There should be a place in everyones life to play, to be stupid and to be young. That one song reminded me of that. At the end of each night in the “Sandbar”, our dance bar in the basement of Sanders, I would play that Joe Cocker song. The young love of the day would dance, kiss and a sense of calm would envelope me. Somehow I knew that these times were unique, they wouldn’t last, but they were special.
I miss those days, I miss the clean whiteboard. No idea of what was to be written or drawn. Absolutely ignorant to the real struggles or triumphs that would face me over the next 20 years. Why? Because it didn’t matter.
I was up where I belonged. I was the DJ.
Dec 29, 2010
As the year draws to a close and the prospect of a new year approaches, the excitement of New Year’s resolutions is upon us all. We all make a set of goals and objectives trying to make our year better, our lives better. The truth is that studies show that 12 percent of men and 10 percent of women actually achieve their resolutions.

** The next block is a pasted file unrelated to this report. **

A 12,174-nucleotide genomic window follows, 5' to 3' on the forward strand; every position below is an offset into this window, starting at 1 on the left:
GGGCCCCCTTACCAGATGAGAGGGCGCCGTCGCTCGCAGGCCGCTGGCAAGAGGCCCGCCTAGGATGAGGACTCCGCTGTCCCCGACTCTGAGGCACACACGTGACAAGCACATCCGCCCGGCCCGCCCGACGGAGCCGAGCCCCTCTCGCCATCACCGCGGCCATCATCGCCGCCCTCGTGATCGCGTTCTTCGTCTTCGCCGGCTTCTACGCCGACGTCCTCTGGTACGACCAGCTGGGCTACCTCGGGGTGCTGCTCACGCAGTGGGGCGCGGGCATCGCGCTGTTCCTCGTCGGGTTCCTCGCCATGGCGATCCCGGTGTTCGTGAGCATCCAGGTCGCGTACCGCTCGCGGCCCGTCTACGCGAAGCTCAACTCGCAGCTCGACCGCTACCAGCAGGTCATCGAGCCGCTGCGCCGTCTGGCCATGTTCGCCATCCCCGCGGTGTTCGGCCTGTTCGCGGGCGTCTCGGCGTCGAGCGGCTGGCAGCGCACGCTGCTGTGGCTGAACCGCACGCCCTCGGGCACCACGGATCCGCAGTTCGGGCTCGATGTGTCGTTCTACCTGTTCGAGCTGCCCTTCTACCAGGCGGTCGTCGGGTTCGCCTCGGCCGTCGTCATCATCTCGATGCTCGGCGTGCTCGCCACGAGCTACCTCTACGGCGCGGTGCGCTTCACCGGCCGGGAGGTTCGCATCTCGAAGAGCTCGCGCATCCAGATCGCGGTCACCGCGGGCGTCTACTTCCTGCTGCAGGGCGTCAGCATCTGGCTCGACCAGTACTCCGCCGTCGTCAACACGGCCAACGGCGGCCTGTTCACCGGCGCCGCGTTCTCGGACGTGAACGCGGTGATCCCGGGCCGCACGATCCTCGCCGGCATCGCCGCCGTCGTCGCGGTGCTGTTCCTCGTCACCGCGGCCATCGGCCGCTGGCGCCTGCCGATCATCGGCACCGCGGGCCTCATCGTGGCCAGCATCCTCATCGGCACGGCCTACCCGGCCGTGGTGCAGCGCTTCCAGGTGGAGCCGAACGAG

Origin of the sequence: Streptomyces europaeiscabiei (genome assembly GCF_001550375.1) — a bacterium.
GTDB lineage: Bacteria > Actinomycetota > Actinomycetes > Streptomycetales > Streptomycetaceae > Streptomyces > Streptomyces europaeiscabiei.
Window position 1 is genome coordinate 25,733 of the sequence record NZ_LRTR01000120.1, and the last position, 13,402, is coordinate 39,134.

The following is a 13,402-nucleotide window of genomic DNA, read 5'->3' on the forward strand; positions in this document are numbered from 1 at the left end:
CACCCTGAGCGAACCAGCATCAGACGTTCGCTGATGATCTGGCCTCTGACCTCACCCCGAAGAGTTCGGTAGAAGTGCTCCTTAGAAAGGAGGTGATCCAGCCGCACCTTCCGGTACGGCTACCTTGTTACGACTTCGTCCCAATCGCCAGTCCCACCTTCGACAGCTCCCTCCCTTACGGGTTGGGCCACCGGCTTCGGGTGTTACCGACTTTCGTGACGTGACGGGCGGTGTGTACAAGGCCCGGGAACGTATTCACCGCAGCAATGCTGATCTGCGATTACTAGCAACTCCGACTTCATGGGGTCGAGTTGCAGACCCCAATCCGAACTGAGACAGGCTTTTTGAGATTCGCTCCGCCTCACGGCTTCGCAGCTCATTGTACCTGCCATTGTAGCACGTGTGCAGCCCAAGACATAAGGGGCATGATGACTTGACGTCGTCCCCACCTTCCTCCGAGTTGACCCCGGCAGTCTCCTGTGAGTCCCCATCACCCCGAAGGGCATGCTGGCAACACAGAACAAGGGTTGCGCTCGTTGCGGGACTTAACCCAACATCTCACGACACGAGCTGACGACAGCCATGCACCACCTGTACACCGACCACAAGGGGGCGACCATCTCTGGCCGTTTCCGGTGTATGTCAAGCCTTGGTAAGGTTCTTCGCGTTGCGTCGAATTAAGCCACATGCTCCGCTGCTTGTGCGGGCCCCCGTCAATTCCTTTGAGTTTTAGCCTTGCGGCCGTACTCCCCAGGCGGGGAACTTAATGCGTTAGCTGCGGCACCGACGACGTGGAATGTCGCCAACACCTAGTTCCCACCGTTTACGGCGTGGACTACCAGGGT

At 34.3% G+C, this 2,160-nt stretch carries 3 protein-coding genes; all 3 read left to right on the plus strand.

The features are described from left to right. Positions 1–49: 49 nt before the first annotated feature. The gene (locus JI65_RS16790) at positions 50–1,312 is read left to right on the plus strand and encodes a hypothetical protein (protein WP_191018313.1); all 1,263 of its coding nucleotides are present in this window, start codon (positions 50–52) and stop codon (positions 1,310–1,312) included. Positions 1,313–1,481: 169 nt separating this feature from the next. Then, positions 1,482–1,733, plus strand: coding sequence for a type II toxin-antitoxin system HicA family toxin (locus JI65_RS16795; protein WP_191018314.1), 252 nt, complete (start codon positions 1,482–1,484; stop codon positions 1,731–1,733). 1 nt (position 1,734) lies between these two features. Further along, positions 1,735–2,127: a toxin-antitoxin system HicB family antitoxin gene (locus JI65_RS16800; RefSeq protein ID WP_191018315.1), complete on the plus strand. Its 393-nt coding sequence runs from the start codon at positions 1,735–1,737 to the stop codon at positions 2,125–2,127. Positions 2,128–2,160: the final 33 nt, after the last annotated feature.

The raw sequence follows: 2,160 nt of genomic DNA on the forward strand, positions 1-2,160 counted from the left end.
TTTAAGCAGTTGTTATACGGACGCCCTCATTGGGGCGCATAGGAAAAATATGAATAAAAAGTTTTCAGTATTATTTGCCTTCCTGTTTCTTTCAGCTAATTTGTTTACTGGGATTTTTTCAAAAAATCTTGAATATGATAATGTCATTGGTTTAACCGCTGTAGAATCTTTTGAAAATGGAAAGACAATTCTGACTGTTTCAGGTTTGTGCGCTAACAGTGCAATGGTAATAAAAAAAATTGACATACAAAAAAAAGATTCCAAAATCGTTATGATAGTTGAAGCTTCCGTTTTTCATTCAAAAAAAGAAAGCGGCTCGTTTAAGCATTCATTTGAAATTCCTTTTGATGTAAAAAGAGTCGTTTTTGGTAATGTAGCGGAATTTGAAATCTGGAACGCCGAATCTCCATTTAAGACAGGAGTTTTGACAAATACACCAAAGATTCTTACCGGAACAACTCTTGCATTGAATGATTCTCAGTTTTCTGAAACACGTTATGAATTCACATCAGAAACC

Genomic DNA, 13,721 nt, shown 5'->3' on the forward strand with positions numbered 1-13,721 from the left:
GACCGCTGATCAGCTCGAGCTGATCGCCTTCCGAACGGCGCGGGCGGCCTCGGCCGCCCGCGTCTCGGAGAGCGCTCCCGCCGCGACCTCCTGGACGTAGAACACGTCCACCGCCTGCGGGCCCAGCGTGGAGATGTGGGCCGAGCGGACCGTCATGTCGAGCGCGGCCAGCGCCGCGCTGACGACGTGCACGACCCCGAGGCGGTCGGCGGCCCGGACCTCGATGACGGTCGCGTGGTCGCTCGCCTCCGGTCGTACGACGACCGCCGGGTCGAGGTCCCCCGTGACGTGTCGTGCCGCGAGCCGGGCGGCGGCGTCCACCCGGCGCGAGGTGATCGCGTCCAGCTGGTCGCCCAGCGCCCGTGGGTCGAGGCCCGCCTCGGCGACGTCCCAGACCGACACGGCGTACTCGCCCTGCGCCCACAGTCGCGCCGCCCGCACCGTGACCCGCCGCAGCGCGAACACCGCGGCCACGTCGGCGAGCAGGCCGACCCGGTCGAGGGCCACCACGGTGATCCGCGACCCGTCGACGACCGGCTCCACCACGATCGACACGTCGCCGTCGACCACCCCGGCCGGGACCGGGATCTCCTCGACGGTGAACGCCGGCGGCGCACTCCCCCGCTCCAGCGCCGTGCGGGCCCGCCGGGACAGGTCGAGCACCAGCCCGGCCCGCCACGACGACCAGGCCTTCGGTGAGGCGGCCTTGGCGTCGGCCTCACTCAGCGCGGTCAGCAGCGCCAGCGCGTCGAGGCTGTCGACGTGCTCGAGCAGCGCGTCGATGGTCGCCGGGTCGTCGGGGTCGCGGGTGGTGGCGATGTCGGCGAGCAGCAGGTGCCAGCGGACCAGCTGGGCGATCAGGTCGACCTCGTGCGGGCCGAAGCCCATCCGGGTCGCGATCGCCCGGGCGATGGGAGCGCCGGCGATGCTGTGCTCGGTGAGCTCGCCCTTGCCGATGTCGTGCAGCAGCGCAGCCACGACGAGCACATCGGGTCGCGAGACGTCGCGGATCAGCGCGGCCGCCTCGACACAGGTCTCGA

So, I thought I would share what I have learned in 2010 with the idea in mind that it may help myself and perhaps you in setting your goals for 2011.
1. Be the kindest person you can be and the world will come to you.
2. Show gratitude every day and in every way. Thank you are the two most important words in any language.
3. Eat better, sugar and processed foods are not good.
4. Just because the label says it’s natural doesn’t make it good for you.
5. Drink at least 1 litre of water every day, if you can 2 litres.
6. Have the conversations you need to have, even if they scare you (this one I need to always work on).
7. Facebook is not the greatest thing in the world.
8. Playing on the Wii is not the same as playing outside.
9. Many parents are too over protective and could do well to remember their childhood.
10. Making someones day doesn’t take cash.
11. Reading a book is a still awesome. Including the BOOK OF AWESOME.